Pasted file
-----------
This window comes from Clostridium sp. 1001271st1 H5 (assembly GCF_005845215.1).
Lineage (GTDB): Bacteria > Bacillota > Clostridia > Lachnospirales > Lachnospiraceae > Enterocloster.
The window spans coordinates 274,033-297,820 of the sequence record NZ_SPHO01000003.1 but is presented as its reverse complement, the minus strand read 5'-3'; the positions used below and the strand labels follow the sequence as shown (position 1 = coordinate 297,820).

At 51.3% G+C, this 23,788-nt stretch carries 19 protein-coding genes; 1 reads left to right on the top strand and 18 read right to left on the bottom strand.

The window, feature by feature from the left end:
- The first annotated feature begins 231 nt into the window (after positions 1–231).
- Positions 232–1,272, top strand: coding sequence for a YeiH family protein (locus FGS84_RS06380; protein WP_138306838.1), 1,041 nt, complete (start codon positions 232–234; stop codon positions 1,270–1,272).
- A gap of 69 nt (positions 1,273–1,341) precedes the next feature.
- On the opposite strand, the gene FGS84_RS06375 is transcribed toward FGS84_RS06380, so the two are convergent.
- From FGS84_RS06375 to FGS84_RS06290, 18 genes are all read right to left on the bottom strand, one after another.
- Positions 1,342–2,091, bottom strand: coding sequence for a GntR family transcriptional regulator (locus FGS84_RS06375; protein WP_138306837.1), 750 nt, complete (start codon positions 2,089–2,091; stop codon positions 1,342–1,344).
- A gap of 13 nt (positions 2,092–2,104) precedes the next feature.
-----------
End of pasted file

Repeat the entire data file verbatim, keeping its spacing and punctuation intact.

This window comes from Clostridium sp. 1001271st1 H5 (assembly GCF_005845215.1).
Lineage (GTDB): Bacteria > Bacillota > Clostridia > Lachnospirales > Lachnospiraceae > Enterocloster.
The window spans coordinates 274,033-297,820 of the sequence record NZ_SPHO01000003.1 but is presented as its reverse complement, the minus strand read 5'-3'; the positions used below and the strand labels follow the sequence as shown (position 1 = coordinate 297,820).

At 51.3% G+C, this 23,788-nt stretch carries 19 protein-coding genes; 1 reads left to right on the top strand and 18 read right to left on the bottom strand.

The window, feature by feature from the left end:
- The first annotated feature begins 231 nt into the window (after positions 1–231).
- Positions 232–1,272, top strand: coding sequence for a YeiH family protein (locus FGS84_RS06380; protein WP_138306838.1), 1,041 nt, complete (start codon positions 232–234; stop codon positions 1,270–1,272).
- A gap of 69 nt (positions 1,273–1,341) precedes the next feature.
- On the opposite strand, the gene FGS84_RS06375 is transcribed toward FGS84_RS06380, so the two are convergent.
- From FGS84_RS06375 to FGS84_RS06290, 18 genes are all read right to left on the bottom strand, one after another.
- Positions 1,342–2,091, bottom strand: coding sequence for a GntR family transcriptional regulator (locus FGS84_RS06375; protein WP_138306837.1), 750 nt, complete (start codon positions 2,089–2,091; stop codon positions 1,342–1,344).
- A gap of 13 nt (positions 2,092–2,104) precedes the next feature.